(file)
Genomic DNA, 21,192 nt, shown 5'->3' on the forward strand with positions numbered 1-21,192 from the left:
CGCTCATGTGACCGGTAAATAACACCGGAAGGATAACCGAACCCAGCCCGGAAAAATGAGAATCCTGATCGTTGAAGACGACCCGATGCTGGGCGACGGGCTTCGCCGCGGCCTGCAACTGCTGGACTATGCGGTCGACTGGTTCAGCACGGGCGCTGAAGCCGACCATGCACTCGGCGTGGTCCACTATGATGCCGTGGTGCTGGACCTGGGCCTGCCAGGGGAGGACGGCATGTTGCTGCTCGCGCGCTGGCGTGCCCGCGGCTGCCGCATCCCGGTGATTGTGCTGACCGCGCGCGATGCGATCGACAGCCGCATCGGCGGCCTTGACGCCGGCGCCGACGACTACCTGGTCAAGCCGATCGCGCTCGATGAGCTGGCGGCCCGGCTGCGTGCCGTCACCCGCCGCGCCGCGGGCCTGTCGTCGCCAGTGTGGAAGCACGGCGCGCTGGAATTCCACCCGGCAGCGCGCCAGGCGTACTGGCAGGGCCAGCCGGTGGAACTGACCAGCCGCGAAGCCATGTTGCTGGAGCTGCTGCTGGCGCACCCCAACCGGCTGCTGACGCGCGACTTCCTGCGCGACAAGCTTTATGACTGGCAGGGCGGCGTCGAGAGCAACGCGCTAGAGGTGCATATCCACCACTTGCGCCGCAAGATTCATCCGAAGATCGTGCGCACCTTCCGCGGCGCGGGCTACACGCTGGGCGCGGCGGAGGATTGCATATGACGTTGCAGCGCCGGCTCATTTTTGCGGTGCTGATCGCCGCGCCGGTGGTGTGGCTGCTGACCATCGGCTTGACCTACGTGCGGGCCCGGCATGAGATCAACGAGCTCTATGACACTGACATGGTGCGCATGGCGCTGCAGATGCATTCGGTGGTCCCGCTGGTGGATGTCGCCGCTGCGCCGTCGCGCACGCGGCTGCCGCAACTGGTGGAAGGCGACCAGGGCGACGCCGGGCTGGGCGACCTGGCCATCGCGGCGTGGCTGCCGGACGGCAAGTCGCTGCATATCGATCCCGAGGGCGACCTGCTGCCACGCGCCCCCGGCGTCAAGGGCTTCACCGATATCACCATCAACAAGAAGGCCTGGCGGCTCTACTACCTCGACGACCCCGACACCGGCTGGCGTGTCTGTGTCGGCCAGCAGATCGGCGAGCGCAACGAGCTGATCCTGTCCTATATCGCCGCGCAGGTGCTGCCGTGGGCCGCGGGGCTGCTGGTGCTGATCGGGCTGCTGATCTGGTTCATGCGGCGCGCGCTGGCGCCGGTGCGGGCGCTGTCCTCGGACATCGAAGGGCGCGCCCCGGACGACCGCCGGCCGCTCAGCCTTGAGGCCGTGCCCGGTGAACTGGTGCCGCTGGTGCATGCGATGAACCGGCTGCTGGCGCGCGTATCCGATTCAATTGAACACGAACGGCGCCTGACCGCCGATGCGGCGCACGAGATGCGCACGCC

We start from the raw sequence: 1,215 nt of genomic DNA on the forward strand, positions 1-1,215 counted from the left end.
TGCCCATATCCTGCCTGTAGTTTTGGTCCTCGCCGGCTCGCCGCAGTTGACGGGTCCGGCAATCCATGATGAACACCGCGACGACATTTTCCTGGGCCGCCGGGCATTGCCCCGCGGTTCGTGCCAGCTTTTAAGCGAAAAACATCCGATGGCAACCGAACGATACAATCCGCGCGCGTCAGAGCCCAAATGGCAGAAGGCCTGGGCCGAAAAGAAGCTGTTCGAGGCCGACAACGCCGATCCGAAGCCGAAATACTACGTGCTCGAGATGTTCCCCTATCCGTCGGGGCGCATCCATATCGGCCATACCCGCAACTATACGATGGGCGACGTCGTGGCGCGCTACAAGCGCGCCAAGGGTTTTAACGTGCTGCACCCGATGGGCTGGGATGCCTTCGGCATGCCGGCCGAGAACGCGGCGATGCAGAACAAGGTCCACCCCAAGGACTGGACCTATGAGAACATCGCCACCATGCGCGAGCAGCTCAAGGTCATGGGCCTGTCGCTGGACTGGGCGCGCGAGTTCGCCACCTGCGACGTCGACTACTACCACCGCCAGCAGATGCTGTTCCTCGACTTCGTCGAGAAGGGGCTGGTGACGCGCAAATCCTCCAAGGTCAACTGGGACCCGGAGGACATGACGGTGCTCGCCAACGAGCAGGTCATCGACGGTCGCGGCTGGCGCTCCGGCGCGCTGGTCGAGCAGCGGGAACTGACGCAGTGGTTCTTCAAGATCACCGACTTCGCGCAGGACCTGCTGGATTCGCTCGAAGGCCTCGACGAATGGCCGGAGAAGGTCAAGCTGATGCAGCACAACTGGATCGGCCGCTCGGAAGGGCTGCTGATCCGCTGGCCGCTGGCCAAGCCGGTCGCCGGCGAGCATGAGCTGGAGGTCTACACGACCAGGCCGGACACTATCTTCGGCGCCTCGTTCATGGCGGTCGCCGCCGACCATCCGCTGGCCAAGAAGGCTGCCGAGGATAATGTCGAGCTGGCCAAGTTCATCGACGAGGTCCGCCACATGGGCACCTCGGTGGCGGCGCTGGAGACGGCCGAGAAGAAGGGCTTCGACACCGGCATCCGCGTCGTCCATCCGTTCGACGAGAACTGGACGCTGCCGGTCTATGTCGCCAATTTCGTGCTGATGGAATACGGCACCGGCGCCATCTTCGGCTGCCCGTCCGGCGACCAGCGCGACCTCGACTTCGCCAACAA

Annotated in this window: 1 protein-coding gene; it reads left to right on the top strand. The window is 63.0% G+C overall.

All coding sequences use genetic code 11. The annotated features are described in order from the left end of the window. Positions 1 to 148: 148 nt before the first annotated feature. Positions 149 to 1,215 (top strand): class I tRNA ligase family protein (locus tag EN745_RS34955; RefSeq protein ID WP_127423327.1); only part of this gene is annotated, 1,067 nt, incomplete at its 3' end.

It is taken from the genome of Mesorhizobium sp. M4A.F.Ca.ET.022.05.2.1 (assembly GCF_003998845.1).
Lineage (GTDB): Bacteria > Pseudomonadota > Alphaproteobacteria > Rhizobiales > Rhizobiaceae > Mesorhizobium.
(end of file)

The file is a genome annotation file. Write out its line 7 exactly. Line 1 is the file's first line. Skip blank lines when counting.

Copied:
It is taken from the genome of Mesorhizobium sp. M4A.F.Ca.ET.022.05.2.1 (assembly GCF_003998845.1).